This month’s “Bay Naturalist” column discusses how important bird feeders are for the survival of many species that hang around in the winter. One species that is sure to brighten any backyard landscape is the northern cardinal —which is particularly fond of oily sunflower seeds. How bright are you when it comes to your knowledge about the colorful cardinal?

1. Are you more likely to sight a cardinal in the interior of a woodland or along its edge?

2. Male cardinals are brilliant red with a black face and throat. Female cardinals are gray olive above and buff below with tinges of orangish red on her wings, crest and tail. Juvenile males are similar to adult females. Juvenile females look like their brothers, although one color is often absent from their plumage. Which color is it?

3. While many birds sing mostly during the spring breeding season, cardinals are known for their singing:

A. In summer
B. In fall
C. In winter
D. Year-round

4. Which of these is NOT a description of the cardinal’s song?

A. Cheer-cheer-cheer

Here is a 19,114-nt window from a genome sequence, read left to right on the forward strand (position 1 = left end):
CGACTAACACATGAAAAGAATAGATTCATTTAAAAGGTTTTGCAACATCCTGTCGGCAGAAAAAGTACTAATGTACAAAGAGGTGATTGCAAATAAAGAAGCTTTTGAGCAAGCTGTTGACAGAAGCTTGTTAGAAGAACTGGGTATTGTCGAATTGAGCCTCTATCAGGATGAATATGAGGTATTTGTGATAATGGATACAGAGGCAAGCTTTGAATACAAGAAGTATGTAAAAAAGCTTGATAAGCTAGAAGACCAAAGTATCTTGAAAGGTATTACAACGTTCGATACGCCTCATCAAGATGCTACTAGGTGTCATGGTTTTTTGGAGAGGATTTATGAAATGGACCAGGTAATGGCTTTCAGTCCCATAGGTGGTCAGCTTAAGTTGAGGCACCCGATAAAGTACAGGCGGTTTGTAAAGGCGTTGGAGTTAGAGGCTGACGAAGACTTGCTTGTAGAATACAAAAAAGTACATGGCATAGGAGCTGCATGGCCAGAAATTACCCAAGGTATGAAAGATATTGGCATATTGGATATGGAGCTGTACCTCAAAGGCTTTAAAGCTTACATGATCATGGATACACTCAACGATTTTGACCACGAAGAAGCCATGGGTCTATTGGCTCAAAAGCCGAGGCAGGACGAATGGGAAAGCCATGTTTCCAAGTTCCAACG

B. Purty-purty-purty
C. Twit-twit-twit
D. Wheet-wheet-wheet

5. Which of these most accurately describes the courtship between a male and female cardinal?

A. They take turns singing to each other. Then he presents her with a seed.
B. He sings and presents her with seeds until she responds.
C. He sings and presents her with twigs for their nest until she responds.
D. He sings and flies in circles around the female, displaying his plumage.

6. Which of these are eaten by cardinals?

A. Fruit
B. Insects
C. Seeds
D. All of the above

7. Cardinals may produce more than one brood per summer. What does the male often do while the female is incubating the second brood?

A. Build a nest for the third brood
B. Finish caring for the first brood
C. Search for another mate
D. Sing to her

8. True or false? The feeding instinct of a parent cardinal is so strong that should it lose its brood, it will feed the gaping mouths of other cardinal nestlings or even other species.

9. When trying to attract cardinals to one’s property, why should one widely scatter the seed about or in several locations?

A. It takes more time for the birds to eat their food, which aids their digestion.
B. It provides more opportunities for cardinals to spot the seed.
C. It mimics the scattered nature of seeds in the wild.
D. Cardinals are very aggressive and territorial. The more widely scattered the seed, the more cardinals one is likely to attract.

10. The age record for a cardinal living in captivity is 22 years. What is the maximum recorded lifespan for a cardinal in the wild?

A. 5 years, 9 months
B. 10 years, 9 months
C. 15 years, 9 months
D. 20 years, 9 months


1. Edge 2. Red 3. D. 4. C 5. A 6. D 7. B 8. True 9. D 10. C